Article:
Apple Cider Vinegar: Ancient and Functional

I have been a health coach for more than a decade now, so often when I’m asked about this ingredient or that spice, or some remedy, I can often say a little about whatever it is and then add, “I wrote a blog about that – check on my website,” or “I’ll send you a link to a piece on my website that I wrote about that very thing.”

Of all the ingredients in raw food preparation and otherwise healthy eating and living, raw apple cider vinegar is surely among the ten most used and widely acclaimed of them. Here’s some information in addition to what I have written on the subject in the last few years. Check those pieces out here and again here.

A Little Background

Apple Cider Vinegar comes with an illustrious past as a home remedy. People have used it for centuries in cooking and, as a medicine it was used to treat sore throats, varicose veins and many other ailments. The ancient Greeks, for example, treated wounds with it. Even Hippocrates himself, the father of modern medicine, is said to have used it to clean wounds over 2000 years ago with apple cider vinegar.  In modern times, I don’t know anyone who doesn’t claim that ACV isn’t wonderful for something!

Popularity through the Ages

Apple Cider Vinegar has stood the test of time as a valuable “go-to” because it started and remains a rather simple process in it’s becoming what it is. Simply put, it is apple juice that has been fermented twice. (There’s lots more information about the benefits of fermentation right here.) First, crushed apples are mixed with yeast, sugar or another carbohydrate.  After a few weeks, natural bacteria and yeasts ferment the juice, changing the carbohydrates into alcohol. Then, a second fermentation process changes the alcohol into acetic acid, the primary ingredient in apple cider vinegar. It’s the acetic acid that gives the vinegar its sour smell ad flavor, as well for it’s many touted health benefits.

Choosing the Best

Organic, raw, unfiltered apple cider vinegar is the best way to buy Apple Cider Vinegar. It also contains a substance called the “mother, which consists of strands of proteins, enzymes, and gut-friendly bacteria that make it look “murky,” but also account for most of the benefits, including the antimicrobial and antioxidant effects. The nutrition facts label doesn’t actually show high amounts of vitamins, minerals or even calories.  Its potential health benefits are found in substances that aren’t part of the standard nutrition label.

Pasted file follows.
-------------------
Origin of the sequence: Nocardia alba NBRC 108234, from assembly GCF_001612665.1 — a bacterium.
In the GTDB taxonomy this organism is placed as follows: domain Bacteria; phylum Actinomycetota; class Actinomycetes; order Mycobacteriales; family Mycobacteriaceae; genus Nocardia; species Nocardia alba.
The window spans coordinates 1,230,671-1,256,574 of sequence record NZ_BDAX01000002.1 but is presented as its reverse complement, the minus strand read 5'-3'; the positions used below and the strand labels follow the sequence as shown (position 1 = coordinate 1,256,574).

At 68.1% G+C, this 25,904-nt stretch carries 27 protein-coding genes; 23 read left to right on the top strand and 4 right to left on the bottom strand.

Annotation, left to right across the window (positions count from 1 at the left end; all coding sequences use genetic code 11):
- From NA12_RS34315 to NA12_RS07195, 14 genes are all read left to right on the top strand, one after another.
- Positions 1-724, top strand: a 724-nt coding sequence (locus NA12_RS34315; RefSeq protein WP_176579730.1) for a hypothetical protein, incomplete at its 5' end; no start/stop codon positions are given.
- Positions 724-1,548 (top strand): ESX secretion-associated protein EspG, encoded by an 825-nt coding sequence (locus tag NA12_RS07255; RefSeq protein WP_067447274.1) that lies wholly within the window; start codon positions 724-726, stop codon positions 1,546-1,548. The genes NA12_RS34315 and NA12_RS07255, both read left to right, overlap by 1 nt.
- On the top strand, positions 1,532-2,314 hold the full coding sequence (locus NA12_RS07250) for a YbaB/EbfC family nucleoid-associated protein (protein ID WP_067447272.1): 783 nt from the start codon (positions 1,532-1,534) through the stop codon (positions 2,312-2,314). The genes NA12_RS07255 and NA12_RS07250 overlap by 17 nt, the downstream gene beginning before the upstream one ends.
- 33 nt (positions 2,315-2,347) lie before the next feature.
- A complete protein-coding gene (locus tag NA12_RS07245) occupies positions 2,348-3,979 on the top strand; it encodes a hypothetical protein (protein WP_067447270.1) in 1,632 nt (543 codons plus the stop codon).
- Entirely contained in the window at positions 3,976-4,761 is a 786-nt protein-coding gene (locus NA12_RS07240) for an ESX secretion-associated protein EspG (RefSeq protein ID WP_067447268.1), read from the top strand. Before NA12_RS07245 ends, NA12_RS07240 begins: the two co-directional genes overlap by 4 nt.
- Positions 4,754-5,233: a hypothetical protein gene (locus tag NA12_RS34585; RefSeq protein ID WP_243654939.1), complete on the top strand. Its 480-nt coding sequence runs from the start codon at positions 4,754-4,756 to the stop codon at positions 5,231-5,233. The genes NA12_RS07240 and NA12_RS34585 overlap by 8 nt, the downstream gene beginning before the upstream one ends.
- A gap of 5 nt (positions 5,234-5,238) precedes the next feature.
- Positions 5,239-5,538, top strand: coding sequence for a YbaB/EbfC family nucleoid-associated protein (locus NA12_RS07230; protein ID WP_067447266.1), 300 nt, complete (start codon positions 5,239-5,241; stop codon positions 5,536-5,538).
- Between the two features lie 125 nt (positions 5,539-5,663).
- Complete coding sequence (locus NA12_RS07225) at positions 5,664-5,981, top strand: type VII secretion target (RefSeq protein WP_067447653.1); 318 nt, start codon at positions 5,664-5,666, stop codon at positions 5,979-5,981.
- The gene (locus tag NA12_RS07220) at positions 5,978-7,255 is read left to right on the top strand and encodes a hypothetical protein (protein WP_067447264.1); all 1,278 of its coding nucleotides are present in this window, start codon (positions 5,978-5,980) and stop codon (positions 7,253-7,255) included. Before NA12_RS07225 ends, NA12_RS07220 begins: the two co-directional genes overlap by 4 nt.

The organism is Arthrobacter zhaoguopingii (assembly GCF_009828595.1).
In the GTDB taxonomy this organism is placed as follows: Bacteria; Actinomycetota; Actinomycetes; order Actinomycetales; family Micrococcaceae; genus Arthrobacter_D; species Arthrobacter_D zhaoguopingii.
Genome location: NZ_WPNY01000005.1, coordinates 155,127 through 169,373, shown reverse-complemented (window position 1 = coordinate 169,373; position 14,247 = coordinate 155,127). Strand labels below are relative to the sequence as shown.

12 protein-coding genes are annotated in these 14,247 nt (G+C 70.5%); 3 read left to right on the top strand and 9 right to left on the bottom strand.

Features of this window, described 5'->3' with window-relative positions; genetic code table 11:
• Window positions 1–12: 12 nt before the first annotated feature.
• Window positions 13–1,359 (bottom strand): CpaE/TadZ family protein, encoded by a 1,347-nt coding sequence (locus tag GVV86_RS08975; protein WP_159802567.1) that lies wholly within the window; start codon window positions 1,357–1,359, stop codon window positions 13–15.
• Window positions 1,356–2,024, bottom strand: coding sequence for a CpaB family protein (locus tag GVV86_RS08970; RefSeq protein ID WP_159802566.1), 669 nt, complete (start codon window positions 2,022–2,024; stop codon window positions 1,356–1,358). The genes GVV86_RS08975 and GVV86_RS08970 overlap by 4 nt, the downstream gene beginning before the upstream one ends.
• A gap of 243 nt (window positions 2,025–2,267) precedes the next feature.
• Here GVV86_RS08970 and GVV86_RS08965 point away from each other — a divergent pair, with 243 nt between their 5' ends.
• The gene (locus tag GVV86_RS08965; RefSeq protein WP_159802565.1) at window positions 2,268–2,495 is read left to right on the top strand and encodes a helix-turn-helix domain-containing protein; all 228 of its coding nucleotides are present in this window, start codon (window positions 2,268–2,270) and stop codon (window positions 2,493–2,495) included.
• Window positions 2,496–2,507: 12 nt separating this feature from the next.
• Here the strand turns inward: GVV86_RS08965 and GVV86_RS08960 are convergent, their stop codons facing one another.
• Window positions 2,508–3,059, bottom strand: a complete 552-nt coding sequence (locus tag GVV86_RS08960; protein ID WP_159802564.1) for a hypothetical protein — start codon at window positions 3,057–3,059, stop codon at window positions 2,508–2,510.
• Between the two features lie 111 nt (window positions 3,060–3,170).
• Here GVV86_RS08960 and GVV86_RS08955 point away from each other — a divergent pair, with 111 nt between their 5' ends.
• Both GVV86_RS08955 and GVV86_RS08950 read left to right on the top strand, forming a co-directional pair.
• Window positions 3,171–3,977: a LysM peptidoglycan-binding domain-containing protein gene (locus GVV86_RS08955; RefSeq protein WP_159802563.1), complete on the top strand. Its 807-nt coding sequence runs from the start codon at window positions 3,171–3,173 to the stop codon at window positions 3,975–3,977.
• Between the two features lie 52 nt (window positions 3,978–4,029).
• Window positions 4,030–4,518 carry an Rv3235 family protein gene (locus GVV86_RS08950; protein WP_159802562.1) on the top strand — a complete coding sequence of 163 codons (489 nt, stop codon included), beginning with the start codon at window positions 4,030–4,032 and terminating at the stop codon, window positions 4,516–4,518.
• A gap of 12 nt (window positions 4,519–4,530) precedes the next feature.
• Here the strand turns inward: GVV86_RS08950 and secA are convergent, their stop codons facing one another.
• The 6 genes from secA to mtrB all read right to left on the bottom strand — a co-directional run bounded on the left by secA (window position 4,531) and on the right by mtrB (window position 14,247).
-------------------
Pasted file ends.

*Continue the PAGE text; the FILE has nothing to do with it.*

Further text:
Many Benefits

There are some studies that suggest that raw apple cider vinegar is a health booster, but the studies are small, and scientists are quick to say that “further research is needed,” which is often said about long-standing home remedies. Here, though, are some of its possible benefits .

Lowering Blood Sugar. Some studies have found that consuming apple cider vinegar after a meal could lower blood glucose (sugar), which may be especially helpful for people with Type 2 diabetes or its precursor insulin resistance. Naturally, while it may help, this practice cannot replace a good healthy diet and exercise plan.

Calming Acid Reflux Gastroesophageal reflux disease, aka GERD or acid reflux. Many people say that apple cider vinegar is a good remedy. Again, it can assist when there is a good diet modification in place. See your favorite health coach for more information about that.

Encouraging Weight Loss. Every little boost can help when you’re trying to lose weight. Apple cider vinegar can help, again, as an assist to healthy eating and adequate exercise. One study in 175 people with obesity showed that a daily dose of apple cider vinegar led to reduced belly fat and weight loss . Doses of 1-2 Tbs led to a loss of 2.6 -3.7 lbs. Clearly, though, simply adding or subtracting single foods or ingredients rarely has a noticeable effect on weight. Long-term weight loss is adopted by adopting helpful and supportive diet and lifestyle habits.

There are many more claims of health benefits ranging from resisting common colds, healing sore throats, boosting healthier skin, and improving digestion to countless others. I have memories of my mother washing windows with diluted apple cider vinegar


The best way to incorporate apple cider vinegar into your diet is to use it in cooking. It’s an easy, simple addition to foods like salad dressings and marinades. Some people, myself and some of our children included, dilute it in water and drink it as a beverage – using about 1 tsp to 2 Tbs per day mixed in a large glass of water (and more water in a daily diet is never a bad thing!) I recommend the raw, unfiltered brands. Braggs is an old, well-established name in the vinegar field.

Possible Side Effects

Start with small amounts. Too much vinegar can be detrimental to tooth enamel and can also possible negatively react with some medicines. Don’t use it if you have low potassium levels (hypokalemia), as it may make the condition worse.  Apple cider vinegar can negatively interact with some medicines, including insulin an diuretic drugs (water pills). Check with your doctor about theses things. Also, some people just don’t like apple cider vinegar. If it makes you feel sick stop using it.


So far, the evidence says that apple cider vinegar is short of a miracle cure, but is safe in moderate amounts for most people. In all likelihood it will not hurt you and may help you with something that can use the help in your body. It’s worth a try because it has stood the test of time, lots of time, is calorie free, adds lots of flavor to foods, and has some health benefits, far too numerous to enumerate here.  Give it a try!

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